a·cu·men [ak-yuh-muhn] noun: keen insight; shrewdness

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Monday, 15 December 2014

12/16/14 What We Can Learn From A Coaching Change

At least it's something.

I've argued in favor of firing Dallas Eakins because of how he has deployed his defense, for his poor special teams, for insisting on using Brad Hunt in the NHL, for the swarm, for scratching Petry, for not having his roster picked coming out of camp, and for his overall record. He's not all that's wrong with this team, but his removal is a step in the right direction.

The trouble with hiring a head coach with no NHL experience is that we have no track record to use as a control. We don't know how good Eakins could have been with a properly constructed roster, though given the evidence we do have I suspect that he'd still have been in over his head. If a guy like, say, Mike Babcock were to come in here and fall flat on his face, there would be no doubt in anyone's mind how badly the team was built. Eakins' lack of experience provides a little bit of camouflage.

That wouldn't be the case if Craig MacTavish were to coach his team for the rest of the season, impractical as that may be. We know what MacTavish has done over his coaching career, and the amount of success he has managed to pull out of some mediocre groups. We can probably expect a surge from the players after Eakins' firing, which may make both MacTavish and his team look a lot better than they are. Whatever. That doesn't change the holes in this team, and if MacTavish were to coach them until year's end he'd probably be happy to resign.

Eakins was fired because of his 36-63-14 record in his time here, but MacTavish owns that record just as much. Dallas Eakins was MacTavish's hire, and all the teams that Eakins deployed were built by MacTavish as well. That's why the general manager needs to be next in line for the firing squad.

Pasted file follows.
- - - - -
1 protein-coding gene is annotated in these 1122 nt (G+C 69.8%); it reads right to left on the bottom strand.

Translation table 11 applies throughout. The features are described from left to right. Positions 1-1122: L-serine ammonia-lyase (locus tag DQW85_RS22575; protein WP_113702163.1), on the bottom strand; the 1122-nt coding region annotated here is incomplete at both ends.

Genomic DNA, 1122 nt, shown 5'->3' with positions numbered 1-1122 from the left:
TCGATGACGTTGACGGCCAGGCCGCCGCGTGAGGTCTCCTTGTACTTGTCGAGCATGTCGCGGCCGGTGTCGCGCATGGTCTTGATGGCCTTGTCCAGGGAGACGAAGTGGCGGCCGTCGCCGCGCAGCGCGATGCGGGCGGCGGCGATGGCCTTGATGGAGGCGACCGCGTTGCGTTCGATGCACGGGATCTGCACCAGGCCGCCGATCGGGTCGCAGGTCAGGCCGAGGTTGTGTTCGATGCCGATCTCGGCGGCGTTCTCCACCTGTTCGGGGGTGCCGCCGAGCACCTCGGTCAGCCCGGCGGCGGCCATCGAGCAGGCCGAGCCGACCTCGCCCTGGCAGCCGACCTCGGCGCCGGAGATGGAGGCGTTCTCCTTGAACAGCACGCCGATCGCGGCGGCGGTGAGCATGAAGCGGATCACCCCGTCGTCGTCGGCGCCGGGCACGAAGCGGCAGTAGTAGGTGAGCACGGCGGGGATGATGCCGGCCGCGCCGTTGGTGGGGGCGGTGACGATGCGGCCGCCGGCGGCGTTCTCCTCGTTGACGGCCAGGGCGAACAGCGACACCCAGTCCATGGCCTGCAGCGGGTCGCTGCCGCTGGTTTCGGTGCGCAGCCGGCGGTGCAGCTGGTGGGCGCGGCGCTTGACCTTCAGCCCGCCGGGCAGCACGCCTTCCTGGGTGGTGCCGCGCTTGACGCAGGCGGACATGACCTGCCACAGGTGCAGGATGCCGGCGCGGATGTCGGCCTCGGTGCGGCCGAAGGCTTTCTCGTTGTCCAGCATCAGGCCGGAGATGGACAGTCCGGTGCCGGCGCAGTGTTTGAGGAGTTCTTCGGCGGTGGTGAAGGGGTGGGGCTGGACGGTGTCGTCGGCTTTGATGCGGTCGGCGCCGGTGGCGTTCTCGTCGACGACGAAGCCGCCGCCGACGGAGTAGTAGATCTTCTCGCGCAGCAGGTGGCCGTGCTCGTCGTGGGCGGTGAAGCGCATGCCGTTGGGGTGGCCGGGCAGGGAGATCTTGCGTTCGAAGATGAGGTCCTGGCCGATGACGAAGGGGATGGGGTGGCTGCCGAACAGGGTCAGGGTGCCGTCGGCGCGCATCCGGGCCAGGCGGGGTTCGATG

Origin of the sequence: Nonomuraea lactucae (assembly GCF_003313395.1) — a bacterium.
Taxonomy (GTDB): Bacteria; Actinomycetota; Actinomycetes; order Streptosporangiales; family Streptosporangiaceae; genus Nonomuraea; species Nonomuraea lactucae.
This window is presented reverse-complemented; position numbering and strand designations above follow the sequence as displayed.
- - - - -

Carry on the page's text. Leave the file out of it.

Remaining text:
But Eakins was the first in a line of coaches that probably deserved to be fired because of his results. From Ralph Krueger all the way back to MacTavish himself, the last decade of bench bosses in Edmonton have been saddled with the unenviable task of trying to squeeze blood from a stone. Eakins' roster definitely has a ton of holes in it too, but even the first overall picks aren't scoring. And for all his talk of accountability, the only currency that Eakins had as a coach - ice time - was one that he often badly mismanaged.

We'll see now if Todd Nelson has the chops to be a head coach. This is an ideal situation for the organization in some ways. Hopefully they don't want to just hand the job over to another inexperienced guy, but they also don't want to alienate Nelson by passing him over again. It's a win-win. If he's terrible the team can move on with a clean conscience, and if he's great they can give him the job.

But what happens if he's average? And that's what we should expect. Any time there's a coaching change, there's always this spirit of optimism, but an extremely flawed roster can suck the life right out of that. Unless Nelson is other-worldly, we should still be hoping for an exhaustive search for a coach in the off season.

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